Decisions and Disruptions Table Top Exercise

Date: 29th March 2019

Time: 9am– 12:00pm

Venue: Central Hall Westminster, Storey’s Gate, SW1H 9NH

This unique table top exercise is designed to explore the decisions that people make, in order to protect their businesses from modern day threats, such as hacking and malware attacks, in addition to physical security and crime prevention. The exercise was initially funded by the National Cyber Security Centre and developed by Lancaster University. It has been further developed by the Metropolitan Police Service in order to accurately represent current threats.

The exercise itself consists of two game boards which represent a company with separate premises. One board represents an office space, whilst the other represents a plant. Within these boards are staff, computers, databases, servers and turbines attached to an internet connected controller.

Although it is organised as a business with a plant location, it is based upon the same threats and risks that a company with different separate premises would face.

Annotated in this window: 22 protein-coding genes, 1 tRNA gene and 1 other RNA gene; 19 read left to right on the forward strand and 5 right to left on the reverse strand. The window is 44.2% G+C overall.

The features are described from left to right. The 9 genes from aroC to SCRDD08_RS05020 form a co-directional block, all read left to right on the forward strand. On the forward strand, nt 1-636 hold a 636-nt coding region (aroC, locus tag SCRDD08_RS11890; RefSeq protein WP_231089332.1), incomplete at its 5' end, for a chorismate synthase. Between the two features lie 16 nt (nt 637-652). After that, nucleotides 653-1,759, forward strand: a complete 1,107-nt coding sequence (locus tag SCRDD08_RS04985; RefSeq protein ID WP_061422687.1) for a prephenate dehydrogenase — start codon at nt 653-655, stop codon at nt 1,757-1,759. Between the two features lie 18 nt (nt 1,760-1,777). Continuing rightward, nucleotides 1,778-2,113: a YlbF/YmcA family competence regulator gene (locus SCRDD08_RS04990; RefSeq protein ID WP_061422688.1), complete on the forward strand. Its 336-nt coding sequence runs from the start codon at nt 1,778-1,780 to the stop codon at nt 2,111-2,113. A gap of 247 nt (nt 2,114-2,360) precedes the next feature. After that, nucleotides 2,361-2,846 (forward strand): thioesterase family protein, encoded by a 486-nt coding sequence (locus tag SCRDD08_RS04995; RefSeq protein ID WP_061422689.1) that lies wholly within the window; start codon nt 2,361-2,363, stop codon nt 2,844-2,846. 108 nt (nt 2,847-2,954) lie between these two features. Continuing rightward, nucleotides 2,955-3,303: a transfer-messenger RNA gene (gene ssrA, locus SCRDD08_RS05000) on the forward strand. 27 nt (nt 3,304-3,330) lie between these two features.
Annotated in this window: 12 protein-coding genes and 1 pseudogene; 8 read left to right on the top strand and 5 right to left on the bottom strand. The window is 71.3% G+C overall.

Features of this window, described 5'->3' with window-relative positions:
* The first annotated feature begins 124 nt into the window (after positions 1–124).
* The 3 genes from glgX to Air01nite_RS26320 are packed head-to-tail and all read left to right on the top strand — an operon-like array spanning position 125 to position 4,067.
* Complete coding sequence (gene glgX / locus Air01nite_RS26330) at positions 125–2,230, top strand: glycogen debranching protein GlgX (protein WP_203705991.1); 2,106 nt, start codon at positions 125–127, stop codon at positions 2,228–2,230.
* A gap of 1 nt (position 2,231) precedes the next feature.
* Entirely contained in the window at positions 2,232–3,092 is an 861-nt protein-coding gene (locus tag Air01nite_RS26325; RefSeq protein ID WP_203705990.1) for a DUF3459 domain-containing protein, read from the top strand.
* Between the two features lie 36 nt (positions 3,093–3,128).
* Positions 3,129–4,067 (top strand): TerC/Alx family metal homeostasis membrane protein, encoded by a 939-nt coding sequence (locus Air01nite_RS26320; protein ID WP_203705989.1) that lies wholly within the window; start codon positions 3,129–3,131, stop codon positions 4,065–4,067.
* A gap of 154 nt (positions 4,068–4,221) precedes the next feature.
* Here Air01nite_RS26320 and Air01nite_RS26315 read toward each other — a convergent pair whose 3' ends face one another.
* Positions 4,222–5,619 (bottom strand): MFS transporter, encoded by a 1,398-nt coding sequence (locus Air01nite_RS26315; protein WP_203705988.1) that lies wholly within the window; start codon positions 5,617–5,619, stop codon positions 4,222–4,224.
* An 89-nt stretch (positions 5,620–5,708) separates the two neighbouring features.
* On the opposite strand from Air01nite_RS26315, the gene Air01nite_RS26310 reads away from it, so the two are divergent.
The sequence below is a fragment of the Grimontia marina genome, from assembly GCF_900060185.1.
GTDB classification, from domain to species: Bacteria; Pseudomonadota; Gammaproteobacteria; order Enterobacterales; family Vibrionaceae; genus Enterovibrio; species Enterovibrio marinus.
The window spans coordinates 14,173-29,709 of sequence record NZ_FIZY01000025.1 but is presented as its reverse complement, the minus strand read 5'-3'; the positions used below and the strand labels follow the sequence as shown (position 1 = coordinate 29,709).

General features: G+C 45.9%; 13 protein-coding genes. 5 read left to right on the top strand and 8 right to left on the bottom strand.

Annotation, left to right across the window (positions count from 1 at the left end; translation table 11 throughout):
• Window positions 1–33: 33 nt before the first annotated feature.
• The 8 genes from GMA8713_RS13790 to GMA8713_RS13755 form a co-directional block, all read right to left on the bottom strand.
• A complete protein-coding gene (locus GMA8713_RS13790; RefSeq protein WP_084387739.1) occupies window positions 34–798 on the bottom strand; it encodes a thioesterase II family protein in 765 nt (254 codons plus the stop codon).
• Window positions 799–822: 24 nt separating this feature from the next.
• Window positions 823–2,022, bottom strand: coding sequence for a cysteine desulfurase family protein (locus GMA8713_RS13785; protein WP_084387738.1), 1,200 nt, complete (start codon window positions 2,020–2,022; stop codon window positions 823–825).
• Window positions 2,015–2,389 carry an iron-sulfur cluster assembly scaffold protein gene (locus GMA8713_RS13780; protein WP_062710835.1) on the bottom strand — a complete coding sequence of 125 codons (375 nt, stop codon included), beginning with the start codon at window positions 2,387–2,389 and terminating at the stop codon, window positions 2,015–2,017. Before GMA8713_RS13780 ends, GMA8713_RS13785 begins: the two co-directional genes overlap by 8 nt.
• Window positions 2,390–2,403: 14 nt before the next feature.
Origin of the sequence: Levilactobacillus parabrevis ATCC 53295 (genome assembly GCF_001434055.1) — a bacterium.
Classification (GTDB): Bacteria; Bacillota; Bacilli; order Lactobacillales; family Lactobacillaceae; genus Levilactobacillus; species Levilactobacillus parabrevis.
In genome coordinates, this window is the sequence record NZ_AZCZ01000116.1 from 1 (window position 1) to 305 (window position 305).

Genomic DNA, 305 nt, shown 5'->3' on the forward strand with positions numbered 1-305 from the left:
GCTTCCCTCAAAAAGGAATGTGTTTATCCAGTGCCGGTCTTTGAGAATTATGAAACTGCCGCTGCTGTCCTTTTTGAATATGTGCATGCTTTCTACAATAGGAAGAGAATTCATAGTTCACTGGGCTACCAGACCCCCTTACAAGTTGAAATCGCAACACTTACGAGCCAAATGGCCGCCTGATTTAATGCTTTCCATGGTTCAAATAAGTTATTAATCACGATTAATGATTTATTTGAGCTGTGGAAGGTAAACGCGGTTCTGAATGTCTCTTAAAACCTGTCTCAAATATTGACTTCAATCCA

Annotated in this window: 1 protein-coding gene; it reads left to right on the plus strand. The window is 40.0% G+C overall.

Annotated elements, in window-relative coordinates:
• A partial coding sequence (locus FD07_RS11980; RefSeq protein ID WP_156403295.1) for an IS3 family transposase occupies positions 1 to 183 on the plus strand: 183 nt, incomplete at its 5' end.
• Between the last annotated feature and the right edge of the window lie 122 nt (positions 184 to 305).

Participants are informed that the business has just been added to the company’s portfolio and that there is no current physical or cyber security. Participants will be given a yearly budget and multiple purchase options in order to make the company more secure. During the exercise, they will be faced with different scenarios and outcomes based upon their decisions, which will have a direct impact on their turnover. These scenarios are based upon real life situations and current threats. At the conclusion of the game, participants are debriefed and taken through ‘the perfect game’.

Although this exercise is targeted towards senior decision makers within companies, it can also be of benefit to other staff with varying levels of technical knowledge, as it creates an immersive experience in which participants have to use their problem solving, collaboration, leadership and communication skills.

Potential benefits of the exercise

  • Due to the physical representation of the game board, it makes cyber security easier to understand.
  • The exercise is beneficial to those with both limited and proficient knowledge of cyber security, due to the need to utilise other personal and decision making skills.
  • This exercise is especially effective for those who are kinaesthetic and/or social learners.
  • It highlights how the cyber world can affect the physical world and visa-versa.
  • Current NCSC and Met Police cyber security guidance is provided in the post-exercise debrief.

Event details:


Date: 29th March 2019

Time: 09:00 – 12:00

Venue: Central Hall Westminster, Storey’s Gate, SW1H 9NH

Chris Tsikolis, Policy & Security Manager
T: 020 3056 7438 | 07535 219 630